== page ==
The new zygote travels through the fallopian tube after fertilization and undergoes enormous modifications. It becomes a morula and, ultimately, a blastocyst as it develops. It’s ready to implant in the uterine lining and expand into an embryo once it reaches the blastocyst stage.
It is necessary to implant in order to become pregnant. If you don’t take it, the blastocyst will break down and be ejected with the rest of the uterine lining during your period.
In terms of timing, implantation typically occurs between days 6 and 10 following fertilization. Cramping and faint spotting are some of the mild symptoms you may experience. However, other women may experience no symptoms at all.
How long does it take to get pregnant: When do the symptoms start?
Pregnancy symptoms may begin as soon as the implanted embryo begins producing hormones (which happens very immediately).
The following are the first signs:
- You haven’t had your period in a while. It’s possible that you’re pregnant if your period is late. The brain is told to keep the uterine lining by the hormones generated by the growing embryo.
- Changes in the shape of your breasts Due to hormonal fluctuations, your breasts may feel painful or swollen to the touch.
- Nausea in the morning While this sensation usually appears a month or so after implantation, some women may experience it sooner. You might feel sick with or without vomiting.
- Frequent trips to the restroom Because your kidneys are charged with processing extra fluids due to blood volume increases, they go into overdrive during pregnancy. This means you’ll be urinating more frequently.
- Tiredness Early on in your pregnancy, you may feel tired. Hormones are at work once again. The hormone progesterone, in particular, might make you feel extremely tired.
It’s a good idea to take a home pregnancy test if you’re experiencing these symptoms or otherwise suspect you’re pregnant.
How long does it take to get pregnant: When can you get a positive pregnancy test result?
Home pregnancy tests detect human chorionic gonadotrophin (hCG) in the urine. After the egg implants, this is created, but not in detectable amounts until 6 to 14 days after fertilization. Because every cycle is different, the most dependable results will begin on the day of your missing period.
A test can be bought in supermarkets, drugstores, or online. If you have a positive or a negative result but your period does not start, follow all instructions and consult your doctor.
In some situations, you may want to have a blood test done to see if you have low levels of the pregnancy hormone hCG.
How long does it take to get pregnant: Is there anything you can do to help your chances?
To summarize, the following events must occur in order to achieve pregnancy:
- An egg must be released and caught by the fallopian tube.
- Sperm must be deposited prior to, during, or soon after ovulation.
- Fertilization (meeting of the egg and sperm) is required to produce a blastocyst.
- To become an embryo and continue growing into a fetus, the blastocyst must attach itself to the uterine lining.
Above all, obtaining a better grasp of the menstrual cycle and determining your fertile window will help you boost your chances of pregnancy each month. You can have sex a million times, but it won’t result in a pregnancy if you’re not in the correct phase of your cycle.
Conception can occur as early as 5 days before ovulation, although the chances are best with sex on the day before the egg is released.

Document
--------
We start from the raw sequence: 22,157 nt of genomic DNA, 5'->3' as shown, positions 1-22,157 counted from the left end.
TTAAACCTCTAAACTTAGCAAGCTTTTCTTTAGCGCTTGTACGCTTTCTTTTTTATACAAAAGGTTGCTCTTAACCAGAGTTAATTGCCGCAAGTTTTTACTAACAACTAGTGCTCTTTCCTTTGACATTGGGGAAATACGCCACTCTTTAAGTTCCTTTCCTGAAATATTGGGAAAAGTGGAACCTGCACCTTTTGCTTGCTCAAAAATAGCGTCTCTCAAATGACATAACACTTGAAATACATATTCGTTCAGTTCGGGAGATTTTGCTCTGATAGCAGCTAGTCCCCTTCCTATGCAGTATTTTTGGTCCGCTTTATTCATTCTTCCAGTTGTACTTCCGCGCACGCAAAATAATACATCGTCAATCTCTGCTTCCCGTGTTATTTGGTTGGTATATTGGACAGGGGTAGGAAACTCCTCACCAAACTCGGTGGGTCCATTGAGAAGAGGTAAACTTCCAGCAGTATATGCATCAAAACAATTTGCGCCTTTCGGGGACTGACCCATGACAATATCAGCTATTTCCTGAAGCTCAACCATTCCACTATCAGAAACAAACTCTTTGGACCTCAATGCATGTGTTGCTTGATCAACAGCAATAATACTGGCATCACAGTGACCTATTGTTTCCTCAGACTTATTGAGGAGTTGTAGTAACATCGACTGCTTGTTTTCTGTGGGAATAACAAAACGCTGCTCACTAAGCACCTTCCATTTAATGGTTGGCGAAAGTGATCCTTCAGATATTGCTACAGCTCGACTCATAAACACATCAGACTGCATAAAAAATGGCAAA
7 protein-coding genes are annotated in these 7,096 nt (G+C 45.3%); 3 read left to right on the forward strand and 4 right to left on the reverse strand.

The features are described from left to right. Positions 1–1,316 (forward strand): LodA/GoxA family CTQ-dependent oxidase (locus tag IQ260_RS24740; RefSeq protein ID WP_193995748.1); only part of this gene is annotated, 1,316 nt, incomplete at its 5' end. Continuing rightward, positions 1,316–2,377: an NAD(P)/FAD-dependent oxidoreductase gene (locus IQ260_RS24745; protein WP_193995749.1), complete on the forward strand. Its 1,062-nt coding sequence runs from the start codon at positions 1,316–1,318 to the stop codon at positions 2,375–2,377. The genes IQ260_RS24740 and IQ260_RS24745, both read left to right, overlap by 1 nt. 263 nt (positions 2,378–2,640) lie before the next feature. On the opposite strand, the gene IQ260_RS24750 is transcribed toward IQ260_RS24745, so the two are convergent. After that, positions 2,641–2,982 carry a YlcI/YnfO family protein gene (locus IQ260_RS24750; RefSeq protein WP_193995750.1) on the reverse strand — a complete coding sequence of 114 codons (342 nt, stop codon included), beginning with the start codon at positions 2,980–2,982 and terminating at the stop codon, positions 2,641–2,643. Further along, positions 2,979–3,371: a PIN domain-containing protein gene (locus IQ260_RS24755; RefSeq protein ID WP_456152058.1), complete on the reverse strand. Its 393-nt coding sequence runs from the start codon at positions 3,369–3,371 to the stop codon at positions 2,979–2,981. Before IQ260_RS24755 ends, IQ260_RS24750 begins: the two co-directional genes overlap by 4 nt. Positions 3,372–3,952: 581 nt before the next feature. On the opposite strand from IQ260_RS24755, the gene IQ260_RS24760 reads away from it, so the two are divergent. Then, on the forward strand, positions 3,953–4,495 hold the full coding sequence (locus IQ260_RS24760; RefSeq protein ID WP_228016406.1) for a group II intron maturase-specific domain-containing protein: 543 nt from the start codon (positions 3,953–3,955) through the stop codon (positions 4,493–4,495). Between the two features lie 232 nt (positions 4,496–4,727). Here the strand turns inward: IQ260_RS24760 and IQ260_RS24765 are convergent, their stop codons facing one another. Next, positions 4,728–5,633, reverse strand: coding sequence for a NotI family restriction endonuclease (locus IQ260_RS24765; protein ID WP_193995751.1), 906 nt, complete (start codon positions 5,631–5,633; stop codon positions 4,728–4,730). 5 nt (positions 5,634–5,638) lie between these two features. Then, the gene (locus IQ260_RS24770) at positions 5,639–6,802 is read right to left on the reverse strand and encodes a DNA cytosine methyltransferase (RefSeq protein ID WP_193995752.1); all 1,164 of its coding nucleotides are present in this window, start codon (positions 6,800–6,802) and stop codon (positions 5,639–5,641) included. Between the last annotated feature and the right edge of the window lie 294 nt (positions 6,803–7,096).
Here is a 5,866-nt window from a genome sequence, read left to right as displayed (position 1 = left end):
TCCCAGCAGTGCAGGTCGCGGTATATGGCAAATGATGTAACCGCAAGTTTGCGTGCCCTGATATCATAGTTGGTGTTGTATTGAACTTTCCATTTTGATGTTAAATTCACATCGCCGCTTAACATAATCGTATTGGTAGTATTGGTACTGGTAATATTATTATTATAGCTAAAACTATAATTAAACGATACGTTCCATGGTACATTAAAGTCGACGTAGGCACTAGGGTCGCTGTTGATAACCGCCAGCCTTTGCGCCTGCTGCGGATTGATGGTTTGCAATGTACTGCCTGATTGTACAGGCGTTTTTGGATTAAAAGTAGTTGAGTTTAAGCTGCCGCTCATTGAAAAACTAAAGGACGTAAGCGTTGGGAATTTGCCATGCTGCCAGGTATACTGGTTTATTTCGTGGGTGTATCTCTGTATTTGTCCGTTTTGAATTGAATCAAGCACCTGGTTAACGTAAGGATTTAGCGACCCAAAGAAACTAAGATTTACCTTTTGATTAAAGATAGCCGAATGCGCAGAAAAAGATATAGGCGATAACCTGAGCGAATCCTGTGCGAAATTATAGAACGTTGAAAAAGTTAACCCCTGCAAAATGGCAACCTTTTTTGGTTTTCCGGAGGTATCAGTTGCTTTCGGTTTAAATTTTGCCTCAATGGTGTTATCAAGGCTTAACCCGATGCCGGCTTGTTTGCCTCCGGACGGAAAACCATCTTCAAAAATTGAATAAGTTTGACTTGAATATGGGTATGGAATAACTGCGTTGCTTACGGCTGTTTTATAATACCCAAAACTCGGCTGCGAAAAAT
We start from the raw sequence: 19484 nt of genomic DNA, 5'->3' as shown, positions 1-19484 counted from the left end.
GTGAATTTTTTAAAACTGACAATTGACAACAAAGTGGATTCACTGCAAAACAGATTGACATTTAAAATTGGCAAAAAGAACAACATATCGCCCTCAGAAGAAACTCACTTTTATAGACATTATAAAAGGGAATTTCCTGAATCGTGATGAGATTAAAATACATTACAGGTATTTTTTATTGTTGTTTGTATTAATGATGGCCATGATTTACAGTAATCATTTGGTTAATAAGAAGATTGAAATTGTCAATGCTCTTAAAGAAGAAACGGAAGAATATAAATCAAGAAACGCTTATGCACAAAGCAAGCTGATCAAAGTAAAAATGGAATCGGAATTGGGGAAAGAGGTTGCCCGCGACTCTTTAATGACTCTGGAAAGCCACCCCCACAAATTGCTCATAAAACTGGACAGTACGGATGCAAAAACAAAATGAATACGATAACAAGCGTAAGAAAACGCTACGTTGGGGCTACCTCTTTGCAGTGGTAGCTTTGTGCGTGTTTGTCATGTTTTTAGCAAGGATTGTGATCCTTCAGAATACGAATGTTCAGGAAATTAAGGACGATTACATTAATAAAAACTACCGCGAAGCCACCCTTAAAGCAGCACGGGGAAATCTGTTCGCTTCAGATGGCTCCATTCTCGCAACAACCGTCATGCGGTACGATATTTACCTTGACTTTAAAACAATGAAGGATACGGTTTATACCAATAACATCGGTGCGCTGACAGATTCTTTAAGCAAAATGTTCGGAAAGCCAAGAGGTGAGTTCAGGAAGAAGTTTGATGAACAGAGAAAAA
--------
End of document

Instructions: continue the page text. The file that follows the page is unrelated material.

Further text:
On a 28-day cycle, some women ovulate around day 14 after their last period. Others, on the other hand, are less certain. Books like “Taking Charge of Your Fertility” can teach you how to measure your basal temperature and recognize other indicators your body may give you, such as increased cervical mucous, that indicate ovulation is approaching.
You might also want to look into ovulation predictor kits. These over-the-counter tests look for hormones in the urine that signal an egg is about to hatch.
You don’t want to be too near the action? Experts suggest having sex two to three times every week throughout the month. You’ll have a continual supply of fresh sperm this way.
To help those swimmers reach where they need to go, you can do things like lying still for 15 minutes after intercourse and utilizing sperm-friendly lubricants.
How long does it take to get pregnant: What if you don’t want to get pregnant?
This is where the same advice applies. Make yourself familiar with your cycle and take extra precautions throughout your fertile window. Male condoms, for example, are 87 percent effective at preventing pregnancy.
You can also schedule a consultation with your doctor to discuss hormonal and nonhormonal birth control choices. Birth control pills, for example, are approximately 93 percent effective at preventing pregnancy.Other options (96 percent) include implants (99.9% efficacy), intrauterine devices (99.9% efficacy), and shots.
However, passion does exist. If you’re in a circumstance where you think you might have gotten pregnant, you should take the morning after pill (levonorgestrel) within 72 hours of having intercourse.
This contraceptive is not meant to be used on a regular basis. It works by blocking or delaying ovulation, so it won’t help you if you’ve already had ovulation or implantation. Plan B One-Step and Option 2 are two brand names for these medications, which are available over the counter or online.
Although it’s a touchy issue, don’t be afraid to schedule an appointment for your contraceptive needs. Your doctor can assist you in selecting the most appropriate birth control technique for your body and lifestyle.
If you’re trying to conceive, don’t give up if you don’t get pregnant right away. Of course, saying it is easier than doing it. However, the odds are on your side. Within a year of trying, the majority of couples who have unprotected intercourse on a regular basis become pregnant.
If you’re over 35 and have been trying for six months or longer—or if you have any other worries about your reproductive health—consult your doctor.